Currently, adult-use marijuana is only legal in 18 states. While medical marijuana is legal in 37 states, consumers need to apply for a medical marijuana card, which differs from state-to-state and can be a lengthy process. This makes it difficult for more than half of the U.S. population to get their hands on cannabis.
For those who want more than just CBD or hemp, Jim Higdon, Co-founder of Cornbread Hemp, explains how THC can be legal even in states with cannabis prohibition laws — this is because it is legal to ship hemp products with hemp-derived THC through the U.S. Postal Service to all 50 states. As long as the THC levels are less than 0.3 percent, it is legal.
Percentage vs. Milligrams
“This sounds like next to nothing, but consumers do not understand what that percentage means in terms of what is included, so last year we decided to really flip the script on what that 0.3 percent means, and we started talking about milligrams of THC that we are allowed to include in our products while still maintaining the THC below that percentage threshold, which is two milligrams,” Higdon said.
The threshold is technically slightly north of two milligrams, but because of Cornbread Hemp’s organic processes, Higdon says they do not mess with heavy solvents or other chemicals that would allow for them to increase that threshold. Therefore, the two milligrams is a natural process of creating THC that the company uses from their farm. Just by making this change and talking about the THC content in their products as milligrams instead of percentages, it has raised a number of eyebrows and has both consumers and retailers questioning if what they are doing is legal — when it is, in fact, very legal.
Normalizing Discussions Around THC
“It is important for us to normalize THC because it is a simple, naturally occurring compound that has a variety of benefits, and the fact that it has been prohibited will be seen in retrospect as a terrible thing that happened. So every opportunity we have to talk about our products, we talk about our THC levels and how that helps us differentiate ourselves and advocate to increase those levels in the products,” Higdon said. “The longer that hemp remains legal and nothing catastrophic happens, the easier it is to talk to people about the THC content and why it is beneficial.”
It is important to educate consumers on not just how much THC is in a product, but also about the ratio between THC and CBD. As long as CBD remains dominant in that combination, THC can play an important role in helping CBD do its job. Cornbread Hemp specifies that their merchandise is not intoxicating at all, because THC is just there to support the work of CBD, so their customers feel the effects of the products in their bodies and not their heads.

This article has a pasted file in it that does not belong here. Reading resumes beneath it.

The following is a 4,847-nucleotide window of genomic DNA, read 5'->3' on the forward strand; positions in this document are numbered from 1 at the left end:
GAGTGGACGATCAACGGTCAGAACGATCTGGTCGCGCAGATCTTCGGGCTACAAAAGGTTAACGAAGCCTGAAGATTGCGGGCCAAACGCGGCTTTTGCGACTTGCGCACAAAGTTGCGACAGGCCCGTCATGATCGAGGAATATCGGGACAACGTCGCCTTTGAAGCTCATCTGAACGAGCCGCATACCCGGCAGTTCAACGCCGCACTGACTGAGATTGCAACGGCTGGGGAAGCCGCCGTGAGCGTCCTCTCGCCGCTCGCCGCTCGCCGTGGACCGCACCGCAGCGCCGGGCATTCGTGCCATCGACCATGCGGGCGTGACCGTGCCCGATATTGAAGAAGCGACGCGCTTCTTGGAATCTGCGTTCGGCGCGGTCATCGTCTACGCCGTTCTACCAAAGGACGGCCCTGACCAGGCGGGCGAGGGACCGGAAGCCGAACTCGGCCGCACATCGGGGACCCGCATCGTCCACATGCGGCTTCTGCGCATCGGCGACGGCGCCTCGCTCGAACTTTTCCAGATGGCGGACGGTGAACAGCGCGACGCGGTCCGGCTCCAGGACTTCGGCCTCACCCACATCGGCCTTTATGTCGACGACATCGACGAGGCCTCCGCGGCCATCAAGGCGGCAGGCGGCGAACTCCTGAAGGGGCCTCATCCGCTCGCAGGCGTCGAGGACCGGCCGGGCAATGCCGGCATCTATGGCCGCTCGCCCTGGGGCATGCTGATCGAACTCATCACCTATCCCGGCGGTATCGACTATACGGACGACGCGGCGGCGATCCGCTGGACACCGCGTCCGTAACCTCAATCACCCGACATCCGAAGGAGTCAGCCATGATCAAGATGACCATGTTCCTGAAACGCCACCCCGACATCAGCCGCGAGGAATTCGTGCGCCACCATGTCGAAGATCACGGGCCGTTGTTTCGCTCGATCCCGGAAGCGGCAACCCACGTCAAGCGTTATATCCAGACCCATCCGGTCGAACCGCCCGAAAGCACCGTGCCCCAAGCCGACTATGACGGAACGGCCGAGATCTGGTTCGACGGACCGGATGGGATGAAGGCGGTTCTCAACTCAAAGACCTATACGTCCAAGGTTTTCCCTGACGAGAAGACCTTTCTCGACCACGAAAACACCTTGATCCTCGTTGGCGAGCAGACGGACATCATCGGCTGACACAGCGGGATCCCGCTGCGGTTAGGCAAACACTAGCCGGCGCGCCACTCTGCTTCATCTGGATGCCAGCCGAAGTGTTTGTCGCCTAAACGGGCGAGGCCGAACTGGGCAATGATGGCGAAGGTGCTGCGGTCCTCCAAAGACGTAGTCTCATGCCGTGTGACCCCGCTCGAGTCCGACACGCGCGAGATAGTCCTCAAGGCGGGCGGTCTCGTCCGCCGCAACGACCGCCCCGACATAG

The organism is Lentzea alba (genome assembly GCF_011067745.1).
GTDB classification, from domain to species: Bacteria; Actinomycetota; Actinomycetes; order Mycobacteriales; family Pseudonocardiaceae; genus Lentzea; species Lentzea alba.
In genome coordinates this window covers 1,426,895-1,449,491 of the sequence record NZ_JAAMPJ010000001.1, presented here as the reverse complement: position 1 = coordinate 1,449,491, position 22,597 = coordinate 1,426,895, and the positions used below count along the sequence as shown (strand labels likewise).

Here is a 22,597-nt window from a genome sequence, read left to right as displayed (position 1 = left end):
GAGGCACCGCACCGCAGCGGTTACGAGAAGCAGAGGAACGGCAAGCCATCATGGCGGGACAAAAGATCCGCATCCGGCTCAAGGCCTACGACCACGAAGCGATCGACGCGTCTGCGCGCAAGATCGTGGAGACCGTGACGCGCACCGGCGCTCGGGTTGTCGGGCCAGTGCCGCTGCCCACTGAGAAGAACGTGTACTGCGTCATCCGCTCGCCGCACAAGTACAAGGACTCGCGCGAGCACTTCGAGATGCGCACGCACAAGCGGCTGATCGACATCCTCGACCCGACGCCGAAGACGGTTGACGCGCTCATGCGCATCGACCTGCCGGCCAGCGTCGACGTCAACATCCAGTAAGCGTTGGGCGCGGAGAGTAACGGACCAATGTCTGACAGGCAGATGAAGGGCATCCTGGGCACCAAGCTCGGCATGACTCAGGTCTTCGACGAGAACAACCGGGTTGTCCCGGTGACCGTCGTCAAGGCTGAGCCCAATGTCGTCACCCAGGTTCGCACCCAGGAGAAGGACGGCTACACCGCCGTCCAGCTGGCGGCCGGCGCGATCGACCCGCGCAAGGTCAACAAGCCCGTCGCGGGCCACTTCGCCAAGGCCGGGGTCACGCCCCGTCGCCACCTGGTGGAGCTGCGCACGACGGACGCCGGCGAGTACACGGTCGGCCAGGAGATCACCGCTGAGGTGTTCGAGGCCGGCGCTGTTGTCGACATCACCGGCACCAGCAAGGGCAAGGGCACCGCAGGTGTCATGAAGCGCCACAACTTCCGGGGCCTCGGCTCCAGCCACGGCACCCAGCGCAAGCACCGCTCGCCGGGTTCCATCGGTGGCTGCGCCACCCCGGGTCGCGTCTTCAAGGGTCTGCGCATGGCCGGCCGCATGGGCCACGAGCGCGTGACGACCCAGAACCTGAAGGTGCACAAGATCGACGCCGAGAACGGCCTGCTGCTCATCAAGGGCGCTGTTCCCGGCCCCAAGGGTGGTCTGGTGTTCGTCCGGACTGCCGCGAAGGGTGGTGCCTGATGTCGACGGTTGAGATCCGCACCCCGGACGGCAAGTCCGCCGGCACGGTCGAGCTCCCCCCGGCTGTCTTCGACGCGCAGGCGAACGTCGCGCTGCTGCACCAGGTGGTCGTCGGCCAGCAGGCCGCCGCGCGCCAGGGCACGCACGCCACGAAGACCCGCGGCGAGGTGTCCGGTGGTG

Put Down the Synthetic Cannabinoids
Unlike naturally-occurring THC, synthetic cannabinoids like Delta 8 THC are harming users who would otherwise participate in a state-run medical program. According to Higdon, there is a real risk factor in these cannabinoids because the process to make them is not in any way overseen or regulated. Delta 8 is not naturally occurring in the levels that are in the products, and cannot be made inside of a certified organic supply chain because of the chemicals necessary to convert CBD isolate into the synthetic cannabinoid.
“To clarify, Delta 8 is a type of THC, and the more common THC that we have the most understanding of is Delta 9, which is more naturally occurring,” Higdon said. “Federal law dictates that 0.3 percent THC is related to Delta 9, so Delta 8 is a loophole in the law because Congress explicitly limited Delta 9 levels, not Delta 8 or Delta 10, or other isomers that companies are producing in various ways.”
Since the FDA still has yet to regulate CBD products, there is much left unknown about cannabis and related merchandise. Luckily, leaders in the industry such as Higdon continue to advocate for THC and give out more information about the plant to help consumers learn more and make better decisions about what to put inside their bodies.